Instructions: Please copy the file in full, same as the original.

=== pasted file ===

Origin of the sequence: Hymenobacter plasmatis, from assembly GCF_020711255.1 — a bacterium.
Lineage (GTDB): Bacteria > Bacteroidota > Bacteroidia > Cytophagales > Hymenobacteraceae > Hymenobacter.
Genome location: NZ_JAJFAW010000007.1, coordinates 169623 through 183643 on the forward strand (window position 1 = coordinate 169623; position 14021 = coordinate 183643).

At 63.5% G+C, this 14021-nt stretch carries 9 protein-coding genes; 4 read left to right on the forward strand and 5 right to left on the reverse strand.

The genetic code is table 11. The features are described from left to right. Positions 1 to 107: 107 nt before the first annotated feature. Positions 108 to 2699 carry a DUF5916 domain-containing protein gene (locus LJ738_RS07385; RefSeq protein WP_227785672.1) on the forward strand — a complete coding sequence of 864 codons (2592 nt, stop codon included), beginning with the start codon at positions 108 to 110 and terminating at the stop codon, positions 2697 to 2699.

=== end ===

Origin of the sequence: Hymenobacter plasmatis, from assembly GCF_020711255.1 — a bacterium.
Lineage (GTDB): Bacteria > Bacteroidota > Bacteroidia > Cytophagales > Hymenobacteraceae > Hymenobacter.
Genome location: NZ_JAJFAW010000007.1, coordinates 169623 through 183643 on the forward strand (window position 1 = coordinate 169623; position 14021 = coordinate 183643).

At 63.5% G+C, this 14021-nt stretch carries 9 protein-coding genes; 4 read left to right on the forward strand and 5 right to left on the reverse strand.

The genetic code is table 11. The features are described from left to right. Positions 1 to 107: 107 nt before the first annotated feature. Positions 108 to 2699 carry a DUF5916 domain-containing protein gene (locus LJ738_RS07385; RefSeq protein WP_227785672.1) on the forward strand — a complete coding sequence of 864 codons (2592 nt, stop codon included), beginning with the start codon at positions 108 to 110 and terminating at the stop codon, positions 2697 to 2699.